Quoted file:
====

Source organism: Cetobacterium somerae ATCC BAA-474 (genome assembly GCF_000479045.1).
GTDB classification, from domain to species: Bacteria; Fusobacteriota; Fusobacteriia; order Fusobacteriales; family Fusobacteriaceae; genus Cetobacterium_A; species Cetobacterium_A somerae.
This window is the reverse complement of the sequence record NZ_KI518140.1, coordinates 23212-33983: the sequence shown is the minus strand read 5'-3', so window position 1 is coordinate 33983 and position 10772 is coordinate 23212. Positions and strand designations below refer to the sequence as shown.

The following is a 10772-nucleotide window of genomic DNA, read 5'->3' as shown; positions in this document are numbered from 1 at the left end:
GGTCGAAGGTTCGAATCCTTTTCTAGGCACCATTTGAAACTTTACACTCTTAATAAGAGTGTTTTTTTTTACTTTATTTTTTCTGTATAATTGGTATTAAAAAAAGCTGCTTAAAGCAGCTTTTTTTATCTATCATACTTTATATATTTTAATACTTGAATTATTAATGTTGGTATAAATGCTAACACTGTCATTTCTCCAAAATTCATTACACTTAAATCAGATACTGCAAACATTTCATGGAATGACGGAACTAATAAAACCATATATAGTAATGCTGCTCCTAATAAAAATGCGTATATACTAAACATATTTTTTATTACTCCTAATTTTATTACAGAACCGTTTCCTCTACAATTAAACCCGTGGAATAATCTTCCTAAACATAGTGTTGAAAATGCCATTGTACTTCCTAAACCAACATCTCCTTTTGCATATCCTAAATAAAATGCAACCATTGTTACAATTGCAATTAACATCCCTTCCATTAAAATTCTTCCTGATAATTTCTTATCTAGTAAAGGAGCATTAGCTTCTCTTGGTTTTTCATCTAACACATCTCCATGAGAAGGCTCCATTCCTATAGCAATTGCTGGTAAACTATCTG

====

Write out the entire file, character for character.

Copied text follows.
Source organism: Cetobacterium somerae ATCC BAA-474 (genome assembly GCF_000479045.1).
GTDB classification, from domain to species: Bacteria; Fusobacteriota; Fusobacteriia; order Fusobacteriales; family Fusobacteriaceae; genus Cetobacterium_A; species Cetobacterium_A somerae.
This window is the reverse complement of the sequence record NZ_KI518140.1, coordinates 23212-33983: the sequence shown is the minus strand read 5'-3', so window position 1 is coordinate 33983 and position 10772 is coordinate 23212. Positions and strand designations below refer to the sequence as shown.

The following is a 10772-nucleotide window of genomic DNA, read 5'->3' as shown; positions in this document are numbered from 1 at the left end:
GGTCGAAGGTTCGAATCCTTTTCTAGGCACCATTTGAAACTTTACACTCTTAATAAGAGTGTTTTTTTTTACTTTATTTTTTCTGTATAATTGGTATTAAAAAAAGCTGCTTAAAGCAGCTTTTTTTATCTATCATACTTTATATATTTTAATACTTGAATTATTAATGTTGGTATAAATGCTAACACTGTCATTTCTCCAAAATTCATTACACTTAAATCAGATACTGCAAACATTTCATGGAATGACGGAACTAATAAAACCATATATAGTAATGCTGCTCCTAATAAAAATGCGTATATACTAAACATATTTTTTATTACTCCTAATTTTATTACAGAACCGTTTCCTCTACAATTAAACCCGTGGAATAATCTTCCTAAACATAGTGTTGAAAATGCCATTGTACTTCCTAAACCAACATCTCCTTTTGCATATCCTAAATAAAATGCAACCATTGTTACAATTGCAATTAACATCCCTTCCATTAAAATTCTTCCTGATAATTTCTTATCTAGTAAAGGAGCATTAGCTTCTCTTGGTTTTTCATCTAACACATCTCCATGAGAAGGCTCCATTCCTATAGCAATTGCTGGTAAACTATCTG